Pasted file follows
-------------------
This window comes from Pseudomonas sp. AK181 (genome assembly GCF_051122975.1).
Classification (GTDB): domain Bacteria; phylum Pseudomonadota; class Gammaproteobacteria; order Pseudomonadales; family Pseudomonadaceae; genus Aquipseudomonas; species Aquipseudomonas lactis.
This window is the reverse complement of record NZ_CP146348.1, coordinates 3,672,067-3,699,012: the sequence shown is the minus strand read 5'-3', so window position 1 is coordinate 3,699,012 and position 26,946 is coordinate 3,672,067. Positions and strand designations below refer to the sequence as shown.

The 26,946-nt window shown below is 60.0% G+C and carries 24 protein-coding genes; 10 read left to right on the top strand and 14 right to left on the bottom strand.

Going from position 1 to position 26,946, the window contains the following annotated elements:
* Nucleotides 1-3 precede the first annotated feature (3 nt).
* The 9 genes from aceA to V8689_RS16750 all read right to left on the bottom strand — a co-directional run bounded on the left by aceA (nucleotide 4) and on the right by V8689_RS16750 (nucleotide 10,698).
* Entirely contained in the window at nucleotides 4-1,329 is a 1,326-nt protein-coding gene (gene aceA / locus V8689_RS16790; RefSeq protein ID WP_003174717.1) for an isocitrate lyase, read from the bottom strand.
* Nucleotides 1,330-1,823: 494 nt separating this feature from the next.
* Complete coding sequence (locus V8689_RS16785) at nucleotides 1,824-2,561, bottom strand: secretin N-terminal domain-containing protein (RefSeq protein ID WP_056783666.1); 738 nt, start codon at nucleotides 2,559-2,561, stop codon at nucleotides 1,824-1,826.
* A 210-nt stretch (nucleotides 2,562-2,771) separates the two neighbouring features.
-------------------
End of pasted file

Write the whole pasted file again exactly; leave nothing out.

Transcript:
This window comes from Pseudomonas sp. AK181 (genome assembly GCF_051122975.1).
Classification (GTDB): domain Bacteria; phylum Pseudomonadota; class Gammaproteobacteria; order Pseudomonadales; family Pseudomonadaceae; genus Aquipseudomonas; species Aquipseudomonas lactis.
This window is the reverse complement of record NZ_CP146348.1, coordinates 3,672,067-3,699,012: the sequence shown is the minus strand read 5'-3', so window position 1 is coordinate 3,699,012 and position 26,946 is coordinate 3,672,067. Positions and strand designations below refer to the sequence as shown.

The 26,946-nt window shown below is 60.0% G+C and carries 24 protein-coding genes; 10 read left to right on the top strand and 14 right to left on the bottom strand.

Going from position 1 to position 26,946, the window contains the following annotated elements:
* Nucleotides 1-3 precede the first annotated feature (3 nt).
* The 9 genes from aceA to V8689_RS16750 all read right to left on the bottom strand — a co-directional run bounded on the left by aceA (nucleotide 4) and on the right by V8689_RS16750 (nucleotide 10,698).
* Entirely contained in the window at nucleotides 4-1,329 is a 1,326-nt protein-coding gene (gene aceA / locus V8689_RS16790; RefSeq protein ID WP_003174717.1) for an isocitrate lyase, read from the bottom strand.
* Nucleotides 1,330-1,823: 494 nt separating this feature from the next.
* Complete coding sequence (locus V8689_RS16785) at nucleotides 1,824-2,561, bottom strand: secretin N-terminal domain-containing protein (RefSeq protein ID WP_056783666.1); 738 nt, start codon at nucleotides 2,559-2,561, stop codon at nucleotides 1,824-1,826.
* A 210-nt stretch (nucleotides 2,562-2,771) separates the two neighbouring features.